But life doesn’t sort itself out into three neat little acts: exposition, introduction, dramatic premise, situation, inciting incident; conflict, obstacle, antagonist, low point; climax, falling action, equilibrium, resolution. Doesn’t work that way.

I need to be found. Not by some god, which is what they always told me I needed. I’m tired of other people telling me what I need, even though I don’t even know what it is I need.

I need to be found by someone.

But that probably won’t happen.

And don’t tell me that I just have to wait and be patient. The people who sell you that line are the people who got lucky, who didn’t have to wait, or who are on the other side. The other side always looks rosier once you’ve made it past the thorns, which seems to be the whole tenor of my life. The promise of roses, the potential for roses, but just thistles.

It’d be great if my life were a movie, but it doesn’t work like that.

In real life, the guy gets on the train and leaves for two years, and we never know if he comes back. No earnest, soggy, moor-top confessions of love. No last-minute interventions from a benevolent, sentimental author. No hero overcoming all obstacles in spite of impossible odds for sake of paramour. No convenient character arcs.

Our life is not a movie. No ‘maybe’ about it.

2 thoughts on “124. weltschmerz

  1. Randi Jo Brist

    You can take this or disregard it, either way, this is an honest opinion from someone who has also frequently been disillusioned and cynical about love:

    It seems to me that romantic and religious crises of faith tend to come in pairs. I don’t know about you, but I was raised to think that there was one “right” person out there for me, and as long as I prayed and obeyed and ate all my vegetables, they would come along when I least expected it–and while I was completely occupied with Jesus. I did believe that for a while…until about six years ago when I first had my heartbroken, and realized that I had actually fabricated a destiny for myself. I was wrong. God hadn’t meant that person for me. After that, I had a hard time trusting in God at all. For a long time I associated that lack of faith in God with a lack of faith in romance. And if I wasn’t “fated” to be with someone, I couldn’t see it happening at all. But now I think that faith and fate has little to do with it. Finding fulfilling romance is a just a combination of luck, persistence, planning, and hard work I think. And when you are an unusual person, it’s statistically hard to find someone else who’s also unusual in a compatible way.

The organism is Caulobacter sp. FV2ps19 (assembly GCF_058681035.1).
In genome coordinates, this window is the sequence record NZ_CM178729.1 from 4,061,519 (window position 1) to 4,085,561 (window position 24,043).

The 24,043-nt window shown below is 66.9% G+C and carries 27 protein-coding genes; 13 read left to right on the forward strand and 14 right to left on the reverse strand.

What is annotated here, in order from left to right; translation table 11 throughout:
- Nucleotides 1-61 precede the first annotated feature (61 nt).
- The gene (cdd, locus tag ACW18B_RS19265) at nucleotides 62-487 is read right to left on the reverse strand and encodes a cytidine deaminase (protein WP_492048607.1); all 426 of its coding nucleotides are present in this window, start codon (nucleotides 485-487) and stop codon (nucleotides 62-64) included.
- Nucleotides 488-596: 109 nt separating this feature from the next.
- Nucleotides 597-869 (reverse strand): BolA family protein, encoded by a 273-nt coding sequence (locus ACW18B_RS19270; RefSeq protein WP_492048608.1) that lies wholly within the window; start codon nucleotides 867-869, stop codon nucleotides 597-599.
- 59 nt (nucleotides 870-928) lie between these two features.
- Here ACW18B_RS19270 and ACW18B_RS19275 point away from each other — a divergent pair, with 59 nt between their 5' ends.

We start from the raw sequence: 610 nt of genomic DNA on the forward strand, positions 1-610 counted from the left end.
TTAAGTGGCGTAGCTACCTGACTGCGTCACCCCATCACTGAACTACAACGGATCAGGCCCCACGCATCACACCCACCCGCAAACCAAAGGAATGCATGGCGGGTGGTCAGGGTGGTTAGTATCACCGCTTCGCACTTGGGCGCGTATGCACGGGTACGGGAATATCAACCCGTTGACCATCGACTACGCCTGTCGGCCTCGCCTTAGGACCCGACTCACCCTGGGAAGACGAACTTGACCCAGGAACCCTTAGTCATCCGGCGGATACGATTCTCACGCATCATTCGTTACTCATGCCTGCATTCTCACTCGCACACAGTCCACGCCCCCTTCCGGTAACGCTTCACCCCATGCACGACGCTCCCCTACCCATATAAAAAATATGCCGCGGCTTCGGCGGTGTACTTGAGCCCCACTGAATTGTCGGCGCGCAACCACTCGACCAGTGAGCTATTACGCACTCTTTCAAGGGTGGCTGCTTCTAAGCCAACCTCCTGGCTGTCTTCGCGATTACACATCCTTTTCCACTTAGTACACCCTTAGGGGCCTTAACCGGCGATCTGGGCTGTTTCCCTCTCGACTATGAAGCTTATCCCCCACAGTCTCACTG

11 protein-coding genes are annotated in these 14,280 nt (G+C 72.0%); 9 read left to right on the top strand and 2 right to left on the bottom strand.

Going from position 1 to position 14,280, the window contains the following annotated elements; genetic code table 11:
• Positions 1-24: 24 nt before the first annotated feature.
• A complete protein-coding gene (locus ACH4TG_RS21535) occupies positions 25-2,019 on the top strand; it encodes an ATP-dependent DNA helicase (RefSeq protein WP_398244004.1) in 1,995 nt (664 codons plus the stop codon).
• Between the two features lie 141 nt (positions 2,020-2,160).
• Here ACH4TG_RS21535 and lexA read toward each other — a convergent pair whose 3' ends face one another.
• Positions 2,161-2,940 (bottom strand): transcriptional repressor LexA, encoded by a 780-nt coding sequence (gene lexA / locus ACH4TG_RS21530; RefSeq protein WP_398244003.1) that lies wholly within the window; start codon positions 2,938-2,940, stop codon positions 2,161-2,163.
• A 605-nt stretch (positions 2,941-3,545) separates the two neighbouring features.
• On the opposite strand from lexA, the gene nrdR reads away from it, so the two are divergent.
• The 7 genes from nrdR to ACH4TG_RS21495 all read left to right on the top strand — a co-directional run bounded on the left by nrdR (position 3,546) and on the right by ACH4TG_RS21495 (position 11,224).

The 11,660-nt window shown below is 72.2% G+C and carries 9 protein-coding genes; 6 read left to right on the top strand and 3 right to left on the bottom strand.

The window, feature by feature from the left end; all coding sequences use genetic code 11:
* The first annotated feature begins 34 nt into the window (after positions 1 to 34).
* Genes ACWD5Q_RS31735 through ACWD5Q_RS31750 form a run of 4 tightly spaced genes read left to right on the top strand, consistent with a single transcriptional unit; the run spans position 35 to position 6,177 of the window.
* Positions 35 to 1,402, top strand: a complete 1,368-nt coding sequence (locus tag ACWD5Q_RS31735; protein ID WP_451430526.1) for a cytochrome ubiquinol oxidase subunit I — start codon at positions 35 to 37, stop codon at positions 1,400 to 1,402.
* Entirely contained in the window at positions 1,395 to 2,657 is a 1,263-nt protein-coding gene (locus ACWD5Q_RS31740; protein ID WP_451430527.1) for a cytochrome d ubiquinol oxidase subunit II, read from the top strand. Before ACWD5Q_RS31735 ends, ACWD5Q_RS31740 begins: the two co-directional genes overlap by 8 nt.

I think that you are an extremely unique person. Say what you will about only “mattering” to yourself, but I think one of the reasons you feel alienated is because of your very unique-ness. Statistically there are less people that will be a “fit” for you because of that. You’re not a simple guy, therefore you are unlikely to be fulfilled by other simple guys. Your mind and experiences do not squeeze comfortably into any of the usual boxes. In light of this, it’s easy to assume that no one you actually want will want you back.

    However, you have more than a unique quality of mind, you have charisma. You’re also an addicting person to spend time with. Despite your self-admitted emotional baggage, I would be very surprised if a mature guy who was actually at your intellectual level couldn’t overlook that in light of your other fascinating qualities.

    Realistically, you’ve only been actively seeking romance with other guys for the last few years, so you haven’t been exposed to as many potential partners as other people have at your age.

    Because of these things, I think it’s likely that you will be snapped up sometime in the next couple of years. And sure, a real romance is unlikely to unfold like a movie script, but that doesn’t mean it won’t make you happy when it does come.